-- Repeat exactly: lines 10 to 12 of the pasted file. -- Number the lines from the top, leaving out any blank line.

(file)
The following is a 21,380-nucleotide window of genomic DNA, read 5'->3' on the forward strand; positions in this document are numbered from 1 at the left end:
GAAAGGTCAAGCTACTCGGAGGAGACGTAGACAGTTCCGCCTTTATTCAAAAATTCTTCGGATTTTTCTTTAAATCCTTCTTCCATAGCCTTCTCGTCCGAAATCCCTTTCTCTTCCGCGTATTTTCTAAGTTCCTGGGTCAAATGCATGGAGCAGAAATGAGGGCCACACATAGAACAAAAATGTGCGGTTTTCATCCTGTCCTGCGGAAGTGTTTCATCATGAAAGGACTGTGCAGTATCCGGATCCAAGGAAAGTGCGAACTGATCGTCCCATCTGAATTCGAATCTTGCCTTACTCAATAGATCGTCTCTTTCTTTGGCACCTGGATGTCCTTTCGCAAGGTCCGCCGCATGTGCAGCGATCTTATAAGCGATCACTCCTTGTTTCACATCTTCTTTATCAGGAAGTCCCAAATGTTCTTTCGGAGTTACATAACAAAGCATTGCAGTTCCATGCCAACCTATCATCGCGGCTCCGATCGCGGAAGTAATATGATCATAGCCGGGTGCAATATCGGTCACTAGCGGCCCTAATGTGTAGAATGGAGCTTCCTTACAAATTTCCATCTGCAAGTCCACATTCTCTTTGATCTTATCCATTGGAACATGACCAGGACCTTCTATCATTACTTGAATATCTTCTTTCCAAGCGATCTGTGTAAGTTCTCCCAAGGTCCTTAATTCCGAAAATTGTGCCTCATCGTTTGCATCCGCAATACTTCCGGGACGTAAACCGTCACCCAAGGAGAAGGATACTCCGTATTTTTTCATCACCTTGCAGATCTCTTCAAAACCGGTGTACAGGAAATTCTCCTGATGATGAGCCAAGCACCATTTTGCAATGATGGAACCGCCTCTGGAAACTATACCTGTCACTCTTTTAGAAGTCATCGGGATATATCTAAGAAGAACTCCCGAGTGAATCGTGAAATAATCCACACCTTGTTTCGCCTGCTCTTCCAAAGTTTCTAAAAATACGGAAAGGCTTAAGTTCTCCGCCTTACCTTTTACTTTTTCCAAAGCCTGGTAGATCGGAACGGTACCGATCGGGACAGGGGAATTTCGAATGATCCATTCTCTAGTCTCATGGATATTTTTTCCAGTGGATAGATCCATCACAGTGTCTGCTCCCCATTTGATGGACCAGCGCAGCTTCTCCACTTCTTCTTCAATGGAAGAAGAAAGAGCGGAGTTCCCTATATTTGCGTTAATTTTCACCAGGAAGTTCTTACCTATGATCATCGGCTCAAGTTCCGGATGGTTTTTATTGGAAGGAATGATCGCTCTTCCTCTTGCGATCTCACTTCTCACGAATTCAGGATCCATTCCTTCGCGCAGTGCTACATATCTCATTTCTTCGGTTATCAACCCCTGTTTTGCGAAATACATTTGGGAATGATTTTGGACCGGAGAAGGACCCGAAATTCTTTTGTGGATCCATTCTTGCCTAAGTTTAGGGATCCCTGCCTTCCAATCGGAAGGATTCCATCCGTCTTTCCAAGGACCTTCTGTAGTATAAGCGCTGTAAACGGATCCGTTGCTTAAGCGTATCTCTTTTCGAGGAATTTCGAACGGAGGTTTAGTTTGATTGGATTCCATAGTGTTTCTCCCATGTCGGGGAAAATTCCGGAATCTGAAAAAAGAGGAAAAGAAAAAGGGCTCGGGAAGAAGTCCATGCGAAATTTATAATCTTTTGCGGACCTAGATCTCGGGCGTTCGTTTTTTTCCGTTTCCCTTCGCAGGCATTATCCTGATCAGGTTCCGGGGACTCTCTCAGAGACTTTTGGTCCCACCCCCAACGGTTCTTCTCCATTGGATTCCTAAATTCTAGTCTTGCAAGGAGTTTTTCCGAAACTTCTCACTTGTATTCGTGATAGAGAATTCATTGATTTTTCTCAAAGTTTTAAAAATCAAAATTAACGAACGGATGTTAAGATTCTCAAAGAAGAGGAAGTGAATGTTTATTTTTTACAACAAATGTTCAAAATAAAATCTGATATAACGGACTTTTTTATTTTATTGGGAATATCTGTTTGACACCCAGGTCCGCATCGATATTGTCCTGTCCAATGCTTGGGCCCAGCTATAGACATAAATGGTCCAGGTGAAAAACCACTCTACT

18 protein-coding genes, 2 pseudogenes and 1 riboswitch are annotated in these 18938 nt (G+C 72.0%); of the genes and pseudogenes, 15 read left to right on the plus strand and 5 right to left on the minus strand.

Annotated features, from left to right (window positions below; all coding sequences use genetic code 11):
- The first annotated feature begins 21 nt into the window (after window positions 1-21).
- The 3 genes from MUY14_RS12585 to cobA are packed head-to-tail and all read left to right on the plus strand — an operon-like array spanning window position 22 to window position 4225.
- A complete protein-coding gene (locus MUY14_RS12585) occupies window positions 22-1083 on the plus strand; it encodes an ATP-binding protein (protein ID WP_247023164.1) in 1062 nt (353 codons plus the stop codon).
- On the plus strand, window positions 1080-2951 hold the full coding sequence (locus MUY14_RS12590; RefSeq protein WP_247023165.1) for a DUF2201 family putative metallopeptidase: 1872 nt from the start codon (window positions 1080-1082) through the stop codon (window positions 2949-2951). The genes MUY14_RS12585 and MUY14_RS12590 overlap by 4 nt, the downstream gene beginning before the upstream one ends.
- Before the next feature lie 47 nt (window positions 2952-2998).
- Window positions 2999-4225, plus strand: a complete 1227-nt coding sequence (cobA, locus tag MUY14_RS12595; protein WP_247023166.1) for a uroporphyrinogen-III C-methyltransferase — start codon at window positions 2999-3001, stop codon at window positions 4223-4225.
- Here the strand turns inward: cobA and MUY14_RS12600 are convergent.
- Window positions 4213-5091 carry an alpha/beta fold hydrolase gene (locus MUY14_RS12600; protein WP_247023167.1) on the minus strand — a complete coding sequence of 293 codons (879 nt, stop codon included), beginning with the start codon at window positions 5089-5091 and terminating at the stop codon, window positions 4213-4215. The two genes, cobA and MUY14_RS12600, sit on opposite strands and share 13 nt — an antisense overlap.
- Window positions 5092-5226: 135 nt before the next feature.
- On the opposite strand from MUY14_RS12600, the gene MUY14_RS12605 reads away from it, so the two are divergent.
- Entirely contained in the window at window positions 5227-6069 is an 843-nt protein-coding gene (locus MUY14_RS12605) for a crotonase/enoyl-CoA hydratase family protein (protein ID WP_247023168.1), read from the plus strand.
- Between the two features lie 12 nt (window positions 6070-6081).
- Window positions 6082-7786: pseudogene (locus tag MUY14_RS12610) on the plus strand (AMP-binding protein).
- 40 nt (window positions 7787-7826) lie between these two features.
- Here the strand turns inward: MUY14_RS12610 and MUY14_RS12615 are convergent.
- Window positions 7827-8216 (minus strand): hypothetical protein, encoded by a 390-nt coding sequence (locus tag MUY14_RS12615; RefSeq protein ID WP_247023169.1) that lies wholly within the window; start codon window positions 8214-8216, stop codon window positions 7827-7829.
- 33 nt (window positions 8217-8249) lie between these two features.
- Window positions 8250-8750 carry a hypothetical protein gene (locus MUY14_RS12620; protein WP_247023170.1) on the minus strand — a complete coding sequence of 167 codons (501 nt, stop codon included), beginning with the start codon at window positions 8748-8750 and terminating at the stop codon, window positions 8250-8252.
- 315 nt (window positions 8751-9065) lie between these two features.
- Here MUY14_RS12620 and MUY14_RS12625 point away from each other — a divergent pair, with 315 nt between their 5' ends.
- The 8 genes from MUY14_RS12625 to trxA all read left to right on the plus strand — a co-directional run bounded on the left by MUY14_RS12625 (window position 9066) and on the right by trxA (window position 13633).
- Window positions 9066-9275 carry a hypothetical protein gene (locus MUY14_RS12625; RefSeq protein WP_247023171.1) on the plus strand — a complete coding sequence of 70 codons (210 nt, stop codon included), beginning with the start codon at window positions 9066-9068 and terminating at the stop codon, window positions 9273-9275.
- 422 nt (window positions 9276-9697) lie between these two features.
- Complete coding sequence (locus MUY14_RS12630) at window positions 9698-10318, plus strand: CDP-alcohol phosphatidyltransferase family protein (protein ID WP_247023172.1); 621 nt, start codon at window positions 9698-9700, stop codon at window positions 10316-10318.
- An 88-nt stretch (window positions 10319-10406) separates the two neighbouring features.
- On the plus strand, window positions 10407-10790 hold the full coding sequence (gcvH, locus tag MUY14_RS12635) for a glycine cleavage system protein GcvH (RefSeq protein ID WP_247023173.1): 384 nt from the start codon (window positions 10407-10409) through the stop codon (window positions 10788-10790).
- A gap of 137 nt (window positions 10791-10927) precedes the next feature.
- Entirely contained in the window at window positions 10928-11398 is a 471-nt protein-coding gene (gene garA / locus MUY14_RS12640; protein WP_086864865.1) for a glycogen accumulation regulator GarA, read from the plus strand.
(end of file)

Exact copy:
- Window positions 2999-4225, plus strand: a complete 1227-nt coding sequence (cobA, locus tag MUY14_RS12595; protein WP_247023166.1) for a uroporphyrinogen-III C-methyltransferase — start codon at window positions 2999-3001, stop codon at window positions 4223-4225.
- Here the strand turns inward: cobA and MUY14_RS12600 are convergent.
- Window positions 4213-5091 carry an alpha/beta fold hydrolase gene (locus MUY14_RS12600; protein WP_247023167.1) on the minus strand — a complete coding sequence of 293 codons (879 nt, stop codon included), beginning with the start codon at window positions 5089-5091 and terminating at the stop codon, window positions 4213-4215. The two genes, cobA and MUY14_RS12600, sit on opposite strands and share 13 nt — an antisense overlap.